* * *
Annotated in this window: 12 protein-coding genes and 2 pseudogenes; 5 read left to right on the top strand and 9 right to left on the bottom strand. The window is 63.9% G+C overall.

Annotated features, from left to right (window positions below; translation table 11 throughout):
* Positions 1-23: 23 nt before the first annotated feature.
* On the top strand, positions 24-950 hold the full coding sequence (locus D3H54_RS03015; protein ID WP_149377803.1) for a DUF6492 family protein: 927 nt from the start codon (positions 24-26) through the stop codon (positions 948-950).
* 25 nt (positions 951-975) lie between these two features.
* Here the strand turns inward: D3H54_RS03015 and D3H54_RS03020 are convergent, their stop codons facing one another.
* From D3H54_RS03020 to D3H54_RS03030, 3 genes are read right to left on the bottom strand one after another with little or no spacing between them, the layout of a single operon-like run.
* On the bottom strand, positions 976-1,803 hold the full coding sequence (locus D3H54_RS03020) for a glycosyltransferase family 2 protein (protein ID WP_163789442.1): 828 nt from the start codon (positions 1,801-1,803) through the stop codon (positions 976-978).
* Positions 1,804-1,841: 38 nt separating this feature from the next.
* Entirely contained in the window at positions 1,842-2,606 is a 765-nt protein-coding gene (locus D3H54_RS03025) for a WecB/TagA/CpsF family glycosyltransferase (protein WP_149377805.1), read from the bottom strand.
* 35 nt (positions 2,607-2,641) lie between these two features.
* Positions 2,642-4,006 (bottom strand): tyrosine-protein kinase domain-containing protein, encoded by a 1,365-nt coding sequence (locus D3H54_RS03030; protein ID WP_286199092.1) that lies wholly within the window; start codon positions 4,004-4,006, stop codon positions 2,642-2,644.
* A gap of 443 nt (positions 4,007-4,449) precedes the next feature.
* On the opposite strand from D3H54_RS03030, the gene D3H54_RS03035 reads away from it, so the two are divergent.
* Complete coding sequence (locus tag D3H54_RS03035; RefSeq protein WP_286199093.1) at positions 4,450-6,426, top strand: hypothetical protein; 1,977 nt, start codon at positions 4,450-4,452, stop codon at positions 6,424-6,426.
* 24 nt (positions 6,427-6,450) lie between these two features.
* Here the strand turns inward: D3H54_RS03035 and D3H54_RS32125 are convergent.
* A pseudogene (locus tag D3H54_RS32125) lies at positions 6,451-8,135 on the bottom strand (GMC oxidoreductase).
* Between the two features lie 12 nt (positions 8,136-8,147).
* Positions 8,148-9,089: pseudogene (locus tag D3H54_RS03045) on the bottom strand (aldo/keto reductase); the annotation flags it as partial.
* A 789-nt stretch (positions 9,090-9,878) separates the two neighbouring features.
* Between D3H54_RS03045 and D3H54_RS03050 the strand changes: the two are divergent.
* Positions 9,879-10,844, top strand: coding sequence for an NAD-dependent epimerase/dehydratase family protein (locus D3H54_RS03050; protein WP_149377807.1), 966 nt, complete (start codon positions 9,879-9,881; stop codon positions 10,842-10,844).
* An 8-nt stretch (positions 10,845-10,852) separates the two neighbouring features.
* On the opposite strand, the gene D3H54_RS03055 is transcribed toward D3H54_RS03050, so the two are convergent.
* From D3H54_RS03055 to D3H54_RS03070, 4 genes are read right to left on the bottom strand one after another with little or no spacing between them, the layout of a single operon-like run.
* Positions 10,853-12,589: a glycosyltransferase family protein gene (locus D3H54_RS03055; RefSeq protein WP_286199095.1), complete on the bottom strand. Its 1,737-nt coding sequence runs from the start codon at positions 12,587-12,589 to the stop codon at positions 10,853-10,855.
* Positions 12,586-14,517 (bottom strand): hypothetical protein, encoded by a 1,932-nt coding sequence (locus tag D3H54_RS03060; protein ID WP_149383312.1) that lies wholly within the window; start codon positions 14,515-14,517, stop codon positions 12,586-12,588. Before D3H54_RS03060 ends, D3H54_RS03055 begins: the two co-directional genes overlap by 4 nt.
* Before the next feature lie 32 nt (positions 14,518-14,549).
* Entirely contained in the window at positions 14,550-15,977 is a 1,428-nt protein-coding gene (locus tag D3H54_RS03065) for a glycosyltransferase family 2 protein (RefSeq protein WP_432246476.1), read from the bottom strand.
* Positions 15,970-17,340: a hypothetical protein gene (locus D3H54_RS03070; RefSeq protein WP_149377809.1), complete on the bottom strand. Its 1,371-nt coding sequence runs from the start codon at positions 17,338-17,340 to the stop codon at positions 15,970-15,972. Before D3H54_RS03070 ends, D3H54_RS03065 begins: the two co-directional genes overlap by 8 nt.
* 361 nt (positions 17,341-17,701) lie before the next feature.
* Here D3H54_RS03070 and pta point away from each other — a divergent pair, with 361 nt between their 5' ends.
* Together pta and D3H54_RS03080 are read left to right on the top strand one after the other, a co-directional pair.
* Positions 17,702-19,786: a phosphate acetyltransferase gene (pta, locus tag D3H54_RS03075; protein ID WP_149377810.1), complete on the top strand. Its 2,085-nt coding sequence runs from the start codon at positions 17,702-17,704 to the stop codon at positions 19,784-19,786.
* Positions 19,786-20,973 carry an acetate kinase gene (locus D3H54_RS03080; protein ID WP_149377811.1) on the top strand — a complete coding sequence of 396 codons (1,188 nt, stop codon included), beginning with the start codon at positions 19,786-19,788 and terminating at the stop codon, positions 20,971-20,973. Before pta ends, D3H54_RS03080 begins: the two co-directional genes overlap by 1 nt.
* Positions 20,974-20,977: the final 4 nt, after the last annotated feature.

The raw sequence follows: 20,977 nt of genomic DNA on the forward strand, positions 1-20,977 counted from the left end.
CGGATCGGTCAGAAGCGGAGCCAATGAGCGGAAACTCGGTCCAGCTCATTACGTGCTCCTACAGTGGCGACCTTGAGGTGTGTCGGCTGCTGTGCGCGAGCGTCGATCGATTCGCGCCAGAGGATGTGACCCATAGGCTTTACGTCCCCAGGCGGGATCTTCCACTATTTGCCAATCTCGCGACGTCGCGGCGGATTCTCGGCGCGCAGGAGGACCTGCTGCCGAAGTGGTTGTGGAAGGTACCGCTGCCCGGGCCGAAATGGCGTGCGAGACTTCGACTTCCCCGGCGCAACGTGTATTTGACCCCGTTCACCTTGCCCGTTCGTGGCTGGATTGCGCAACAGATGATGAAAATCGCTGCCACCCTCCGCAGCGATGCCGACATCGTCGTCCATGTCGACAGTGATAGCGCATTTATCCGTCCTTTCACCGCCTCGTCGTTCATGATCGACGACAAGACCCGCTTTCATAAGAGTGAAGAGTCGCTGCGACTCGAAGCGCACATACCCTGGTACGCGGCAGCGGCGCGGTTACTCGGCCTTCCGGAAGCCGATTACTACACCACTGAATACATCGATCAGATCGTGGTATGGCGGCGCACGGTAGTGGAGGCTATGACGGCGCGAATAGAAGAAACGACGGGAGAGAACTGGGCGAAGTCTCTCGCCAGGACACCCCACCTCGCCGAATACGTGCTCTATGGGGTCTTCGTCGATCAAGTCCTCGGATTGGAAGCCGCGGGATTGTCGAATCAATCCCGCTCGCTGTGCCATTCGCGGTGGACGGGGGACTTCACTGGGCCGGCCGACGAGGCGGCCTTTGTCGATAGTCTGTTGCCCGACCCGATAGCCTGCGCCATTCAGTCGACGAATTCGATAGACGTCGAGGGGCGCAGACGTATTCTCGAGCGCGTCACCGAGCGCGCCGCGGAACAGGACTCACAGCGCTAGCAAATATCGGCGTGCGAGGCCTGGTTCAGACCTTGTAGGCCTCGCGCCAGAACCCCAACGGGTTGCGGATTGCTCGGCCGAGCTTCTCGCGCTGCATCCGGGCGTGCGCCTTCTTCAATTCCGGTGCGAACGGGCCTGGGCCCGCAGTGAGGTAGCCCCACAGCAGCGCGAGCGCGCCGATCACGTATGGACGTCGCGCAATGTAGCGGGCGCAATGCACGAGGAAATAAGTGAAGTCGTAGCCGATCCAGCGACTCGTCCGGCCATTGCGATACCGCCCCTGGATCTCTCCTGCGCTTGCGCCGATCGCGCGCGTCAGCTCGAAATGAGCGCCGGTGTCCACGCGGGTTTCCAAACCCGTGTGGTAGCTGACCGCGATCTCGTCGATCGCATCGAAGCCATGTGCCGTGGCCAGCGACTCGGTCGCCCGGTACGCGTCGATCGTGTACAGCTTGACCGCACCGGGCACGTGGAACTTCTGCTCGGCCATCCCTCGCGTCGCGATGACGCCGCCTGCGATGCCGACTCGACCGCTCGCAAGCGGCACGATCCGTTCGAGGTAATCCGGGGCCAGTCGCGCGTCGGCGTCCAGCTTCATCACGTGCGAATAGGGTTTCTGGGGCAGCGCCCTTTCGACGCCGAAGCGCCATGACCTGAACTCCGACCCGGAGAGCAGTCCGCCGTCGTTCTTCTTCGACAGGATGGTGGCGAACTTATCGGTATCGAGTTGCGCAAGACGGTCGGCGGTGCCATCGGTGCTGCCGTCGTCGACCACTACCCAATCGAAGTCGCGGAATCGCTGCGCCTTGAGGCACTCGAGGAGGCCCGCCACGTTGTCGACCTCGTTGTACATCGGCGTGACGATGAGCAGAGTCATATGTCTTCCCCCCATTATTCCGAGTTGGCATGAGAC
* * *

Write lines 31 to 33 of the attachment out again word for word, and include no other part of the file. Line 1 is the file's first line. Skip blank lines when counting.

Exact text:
* Positions 15,970-17,340: a hypothetical protein gene (locus D3H54_RS03070; RefSeq protein WP_149377809.1), complete on the bottom strand. Its 1,371-nt coding sequence runs from the start codon at positions 17,338-17,340 to the stop codon at positions 15,970-15,972. Before D3H54_RS03070 ends, D3H54_RS03065 begins: the two co-directional genes overlap by 8 nt.
* 361 nt (positions 17,341-17,701) lie before the next feature.
* Here D3H54_RS03070 and pta point away from each other — a divergent pair, with 361 nt between their 5' ends.